Harmonica Tuning Variants

When playing blues harmonica tone and sound are very important ingredients for the overall experience. Creating good tone require quite a bit of exercise but how the harmonica is tuned also play an important role. Most people beginners don’t even realize that there are different harmonica tuning variants. In this article I will explain the major groups of tuning temperaments you will run into. Depending on your playing style or what positions you prefer this may impact your choice of harmonica.


First off I am not talking about tuning the harmonica to different scales such as a country tunes harmonica. The tuning referred to here is the relationship between notes within a scale. The reason this is done is to make chords and intervals as pleasing as possible. This is very important if you play a lot of chords, which I think you should.

If you don’t know how tuning is done I will just give a short explanation. Should the pitch of a reed be too low you can scrape off material from near the tip to make it vibrate faster. If the pitch of the rred is to high you can scrape of material closer to the base to make the tip realitvely heavier so that the reed vibrates slower. Tuning requires a steady hand and well trained ears. It is both an art and a science. Some choose to tune on the comb while some use tuning tables such as the Sjoeberg harp tuner table.

harmonica tuning equipment

Sjoeberg tuning table and Peterson strobe tuner.

Equal tuning

Equal tuning means that the octave is devided mathematically across the octave. This tuning is good for melody playing but not optimal for blues. The Hohner Golden Melody is tuned to equal tuning out of the box.

Pure just intonation

Pure just intonation means that the intervals in the scale are tuned realtive to each other to form a sound with out beats. This means that the notes of the scale are adjusted away from the equal tuning to reach this effect. What happens is that the chords and intervals will become very smooth and pleasing. Very good for blues. The drawback is that the tuning is done for one specific key, often the second position key. This means that the harmonica will be less usefule for melody playing and playing in other positions.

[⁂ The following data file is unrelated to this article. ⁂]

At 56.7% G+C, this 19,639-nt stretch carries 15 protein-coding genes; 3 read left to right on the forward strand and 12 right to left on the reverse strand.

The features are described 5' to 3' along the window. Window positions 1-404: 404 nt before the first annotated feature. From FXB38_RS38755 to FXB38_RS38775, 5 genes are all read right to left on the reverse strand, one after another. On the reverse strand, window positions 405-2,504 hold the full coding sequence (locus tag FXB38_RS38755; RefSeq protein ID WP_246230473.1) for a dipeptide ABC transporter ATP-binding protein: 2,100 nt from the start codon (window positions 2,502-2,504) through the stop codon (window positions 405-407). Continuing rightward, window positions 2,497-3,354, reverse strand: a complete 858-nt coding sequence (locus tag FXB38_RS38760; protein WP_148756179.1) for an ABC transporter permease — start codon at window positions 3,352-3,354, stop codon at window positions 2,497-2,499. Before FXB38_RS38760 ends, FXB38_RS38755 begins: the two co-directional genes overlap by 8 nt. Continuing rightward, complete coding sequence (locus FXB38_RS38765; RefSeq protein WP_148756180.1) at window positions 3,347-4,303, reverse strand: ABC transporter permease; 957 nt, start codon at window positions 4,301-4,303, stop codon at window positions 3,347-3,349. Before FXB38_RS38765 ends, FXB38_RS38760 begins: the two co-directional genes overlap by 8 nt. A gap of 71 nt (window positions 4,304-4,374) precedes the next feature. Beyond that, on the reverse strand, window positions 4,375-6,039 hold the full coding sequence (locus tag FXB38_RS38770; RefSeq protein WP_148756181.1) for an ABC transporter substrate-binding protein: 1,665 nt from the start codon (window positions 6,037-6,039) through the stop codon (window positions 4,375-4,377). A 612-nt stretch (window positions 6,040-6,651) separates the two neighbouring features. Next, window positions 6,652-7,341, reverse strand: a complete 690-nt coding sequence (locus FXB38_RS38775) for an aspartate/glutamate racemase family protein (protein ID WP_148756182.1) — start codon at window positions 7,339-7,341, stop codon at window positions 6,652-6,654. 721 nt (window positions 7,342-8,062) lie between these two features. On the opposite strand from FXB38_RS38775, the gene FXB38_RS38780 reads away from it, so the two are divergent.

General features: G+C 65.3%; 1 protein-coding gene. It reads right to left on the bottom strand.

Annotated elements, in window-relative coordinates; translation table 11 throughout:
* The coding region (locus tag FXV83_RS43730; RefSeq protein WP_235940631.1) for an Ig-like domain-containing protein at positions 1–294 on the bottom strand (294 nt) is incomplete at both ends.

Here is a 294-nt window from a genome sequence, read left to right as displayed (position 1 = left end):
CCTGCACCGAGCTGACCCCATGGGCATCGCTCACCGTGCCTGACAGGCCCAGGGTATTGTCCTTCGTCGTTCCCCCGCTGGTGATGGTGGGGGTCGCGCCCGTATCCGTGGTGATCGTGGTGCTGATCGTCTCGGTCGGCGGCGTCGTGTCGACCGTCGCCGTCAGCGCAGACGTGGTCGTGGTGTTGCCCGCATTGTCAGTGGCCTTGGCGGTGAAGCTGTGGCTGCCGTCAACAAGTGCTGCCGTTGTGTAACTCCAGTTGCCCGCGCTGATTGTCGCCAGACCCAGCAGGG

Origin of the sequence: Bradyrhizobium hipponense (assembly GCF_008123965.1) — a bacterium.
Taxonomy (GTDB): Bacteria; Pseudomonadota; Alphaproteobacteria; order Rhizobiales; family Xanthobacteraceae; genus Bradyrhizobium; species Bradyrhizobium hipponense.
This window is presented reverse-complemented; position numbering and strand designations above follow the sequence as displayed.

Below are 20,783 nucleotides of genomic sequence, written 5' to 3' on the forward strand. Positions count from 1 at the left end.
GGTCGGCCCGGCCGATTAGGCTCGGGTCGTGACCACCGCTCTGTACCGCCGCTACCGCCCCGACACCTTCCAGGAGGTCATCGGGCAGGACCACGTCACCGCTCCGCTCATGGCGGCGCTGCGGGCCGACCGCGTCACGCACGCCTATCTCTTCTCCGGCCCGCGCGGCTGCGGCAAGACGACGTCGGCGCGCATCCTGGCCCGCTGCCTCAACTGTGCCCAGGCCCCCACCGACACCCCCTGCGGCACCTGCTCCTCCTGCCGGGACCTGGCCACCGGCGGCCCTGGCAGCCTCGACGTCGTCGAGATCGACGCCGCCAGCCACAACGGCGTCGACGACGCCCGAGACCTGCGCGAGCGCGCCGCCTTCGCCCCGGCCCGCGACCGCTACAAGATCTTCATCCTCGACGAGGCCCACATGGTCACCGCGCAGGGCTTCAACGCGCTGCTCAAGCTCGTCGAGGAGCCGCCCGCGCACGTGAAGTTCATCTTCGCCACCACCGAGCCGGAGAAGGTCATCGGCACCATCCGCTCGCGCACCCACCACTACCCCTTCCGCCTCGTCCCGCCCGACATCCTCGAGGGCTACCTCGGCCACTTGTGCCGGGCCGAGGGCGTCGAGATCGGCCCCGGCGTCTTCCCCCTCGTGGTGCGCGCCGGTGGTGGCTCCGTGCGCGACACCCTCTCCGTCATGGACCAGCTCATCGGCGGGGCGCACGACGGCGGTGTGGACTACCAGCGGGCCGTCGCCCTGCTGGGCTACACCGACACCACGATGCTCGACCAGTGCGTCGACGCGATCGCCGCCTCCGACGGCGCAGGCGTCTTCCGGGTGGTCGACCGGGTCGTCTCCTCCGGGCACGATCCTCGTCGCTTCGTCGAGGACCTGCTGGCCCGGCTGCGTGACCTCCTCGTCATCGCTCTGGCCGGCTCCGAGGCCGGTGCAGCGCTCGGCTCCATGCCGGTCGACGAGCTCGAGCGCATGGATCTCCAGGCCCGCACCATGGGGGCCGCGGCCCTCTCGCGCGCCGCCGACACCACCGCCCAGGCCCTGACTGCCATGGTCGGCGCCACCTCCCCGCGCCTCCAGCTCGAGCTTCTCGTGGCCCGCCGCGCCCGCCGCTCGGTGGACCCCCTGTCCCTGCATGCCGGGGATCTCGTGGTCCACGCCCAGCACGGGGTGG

For example the 5 draw, which is the minor seventh of the root note, is tuned very low in pure just intonation to get a prefect relationship with the root note. If you would play in unsion with a piano on such a harmonica you will be quite a bit off compared to the note on the piano.

To get a pure just intonation harmonica you most likelt have to go to harmonica customiser or tune yourself.

Compromised (just) intonation

Compromised just intonation or simply compromised tuning is a way of getting the best of both worlds. The intervals are changed to get good sounding chords but not too much to make melodic playing or switching to different positions hard. There are many different compromised tunings. The Hohner Marine Band deLux uses a compromised that is closer to pure just intonation than the compromised tuning of the Hohner Crossover. This is because the intended customers are slightly different and have slightly different needs.

You may hear expressions such as 7 limit just intonation or 19 limit just intonation which are names that describe how close to pure just intonation they are. Many customisers have their own compromised tuning that thay have worked out depending on what they find most useable.


If you are looking to buy your first harmonica and blues is your goal I would recommend that you buy a harmonica with compromised tuning. As you get more advanced you will find which type of compromised tuning that suits your style the best.

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Taking Advantage of the V-chord